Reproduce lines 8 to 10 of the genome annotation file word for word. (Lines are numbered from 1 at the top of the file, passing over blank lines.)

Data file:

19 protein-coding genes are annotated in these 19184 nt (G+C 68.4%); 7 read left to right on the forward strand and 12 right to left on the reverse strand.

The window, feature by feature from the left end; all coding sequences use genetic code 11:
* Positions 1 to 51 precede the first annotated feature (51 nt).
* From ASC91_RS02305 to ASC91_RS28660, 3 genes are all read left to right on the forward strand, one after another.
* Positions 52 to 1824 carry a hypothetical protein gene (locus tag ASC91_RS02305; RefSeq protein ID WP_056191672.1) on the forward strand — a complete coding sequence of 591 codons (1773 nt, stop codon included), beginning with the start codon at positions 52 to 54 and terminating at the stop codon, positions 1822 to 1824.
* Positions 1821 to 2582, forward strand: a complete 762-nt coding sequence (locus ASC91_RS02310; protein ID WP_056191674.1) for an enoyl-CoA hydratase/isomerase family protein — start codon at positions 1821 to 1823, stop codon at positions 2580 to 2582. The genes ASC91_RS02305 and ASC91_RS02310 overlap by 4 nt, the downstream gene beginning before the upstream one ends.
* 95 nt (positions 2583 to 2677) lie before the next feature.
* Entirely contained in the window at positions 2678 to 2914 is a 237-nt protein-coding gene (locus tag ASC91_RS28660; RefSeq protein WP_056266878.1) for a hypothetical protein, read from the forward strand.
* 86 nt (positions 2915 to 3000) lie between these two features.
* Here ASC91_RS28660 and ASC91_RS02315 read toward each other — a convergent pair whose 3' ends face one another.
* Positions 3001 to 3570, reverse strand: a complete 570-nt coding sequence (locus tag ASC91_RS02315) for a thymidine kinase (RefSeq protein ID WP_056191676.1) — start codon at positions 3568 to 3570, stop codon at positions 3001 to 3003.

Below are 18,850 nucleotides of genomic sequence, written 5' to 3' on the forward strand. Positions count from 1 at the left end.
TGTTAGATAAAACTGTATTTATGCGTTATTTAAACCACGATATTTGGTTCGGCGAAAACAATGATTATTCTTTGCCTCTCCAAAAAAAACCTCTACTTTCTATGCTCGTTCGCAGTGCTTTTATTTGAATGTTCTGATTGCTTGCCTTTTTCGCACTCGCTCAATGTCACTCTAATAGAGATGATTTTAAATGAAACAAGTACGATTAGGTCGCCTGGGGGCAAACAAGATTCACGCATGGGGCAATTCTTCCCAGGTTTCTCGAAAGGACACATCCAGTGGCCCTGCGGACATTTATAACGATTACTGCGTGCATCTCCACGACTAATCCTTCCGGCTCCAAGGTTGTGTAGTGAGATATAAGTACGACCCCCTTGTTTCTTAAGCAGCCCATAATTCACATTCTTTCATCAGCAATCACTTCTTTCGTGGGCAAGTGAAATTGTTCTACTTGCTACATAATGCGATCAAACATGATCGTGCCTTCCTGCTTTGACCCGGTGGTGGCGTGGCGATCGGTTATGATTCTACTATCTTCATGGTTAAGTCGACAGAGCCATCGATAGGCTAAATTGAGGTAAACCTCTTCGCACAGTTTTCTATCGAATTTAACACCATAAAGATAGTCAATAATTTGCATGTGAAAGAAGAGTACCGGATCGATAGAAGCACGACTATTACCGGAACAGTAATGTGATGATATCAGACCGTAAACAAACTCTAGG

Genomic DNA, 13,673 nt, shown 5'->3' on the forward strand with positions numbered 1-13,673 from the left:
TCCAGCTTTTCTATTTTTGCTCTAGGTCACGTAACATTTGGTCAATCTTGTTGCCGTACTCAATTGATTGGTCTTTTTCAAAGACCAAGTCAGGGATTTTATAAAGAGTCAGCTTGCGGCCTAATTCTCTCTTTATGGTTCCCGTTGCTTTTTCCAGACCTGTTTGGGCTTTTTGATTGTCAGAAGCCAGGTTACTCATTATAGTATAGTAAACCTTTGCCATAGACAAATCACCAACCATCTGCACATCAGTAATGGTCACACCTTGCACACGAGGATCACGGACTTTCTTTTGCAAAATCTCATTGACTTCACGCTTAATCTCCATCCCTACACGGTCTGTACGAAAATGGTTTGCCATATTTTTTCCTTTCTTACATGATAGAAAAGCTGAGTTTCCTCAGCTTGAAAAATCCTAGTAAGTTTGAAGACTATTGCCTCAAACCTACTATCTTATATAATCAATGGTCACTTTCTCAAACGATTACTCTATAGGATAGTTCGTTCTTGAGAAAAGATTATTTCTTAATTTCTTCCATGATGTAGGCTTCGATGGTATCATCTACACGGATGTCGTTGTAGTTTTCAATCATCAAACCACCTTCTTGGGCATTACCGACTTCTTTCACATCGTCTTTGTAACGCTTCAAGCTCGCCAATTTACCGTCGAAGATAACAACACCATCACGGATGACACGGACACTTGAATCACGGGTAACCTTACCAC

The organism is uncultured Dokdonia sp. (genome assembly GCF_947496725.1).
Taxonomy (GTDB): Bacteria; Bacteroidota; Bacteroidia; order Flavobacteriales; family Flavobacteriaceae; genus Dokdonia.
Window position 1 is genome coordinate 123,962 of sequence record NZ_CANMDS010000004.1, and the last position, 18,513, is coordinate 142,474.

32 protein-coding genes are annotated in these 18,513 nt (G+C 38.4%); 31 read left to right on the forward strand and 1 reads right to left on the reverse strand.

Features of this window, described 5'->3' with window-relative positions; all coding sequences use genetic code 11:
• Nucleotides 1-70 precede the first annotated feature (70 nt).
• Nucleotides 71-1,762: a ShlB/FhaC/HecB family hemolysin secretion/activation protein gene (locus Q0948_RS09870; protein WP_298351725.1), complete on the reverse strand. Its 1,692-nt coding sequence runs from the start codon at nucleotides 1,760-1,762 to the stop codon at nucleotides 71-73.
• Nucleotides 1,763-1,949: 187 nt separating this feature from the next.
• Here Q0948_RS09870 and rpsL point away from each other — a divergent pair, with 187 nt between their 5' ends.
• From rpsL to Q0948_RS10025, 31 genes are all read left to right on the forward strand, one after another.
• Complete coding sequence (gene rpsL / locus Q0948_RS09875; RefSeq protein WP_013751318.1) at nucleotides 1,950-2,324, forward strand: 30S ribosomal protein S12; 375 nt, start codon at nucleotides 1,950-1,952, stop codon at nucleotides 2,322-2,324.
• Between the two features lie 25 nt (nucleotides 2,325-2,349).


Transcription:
* Entirely contained in the window at positions 2678 to 2914 is a 237-nt protein-coding gene (locus tag ASC91_RS28660; RefSeq protein WP_056266878.1) for a hypothetical protein, read from the forward strand.
* 86 nt (positions 2915 to 3000) lie between these two features.
* Here ASC91_RS28660 and ASC91_RS02315 read toward each other — a convergent pair whose 3' ends face one another.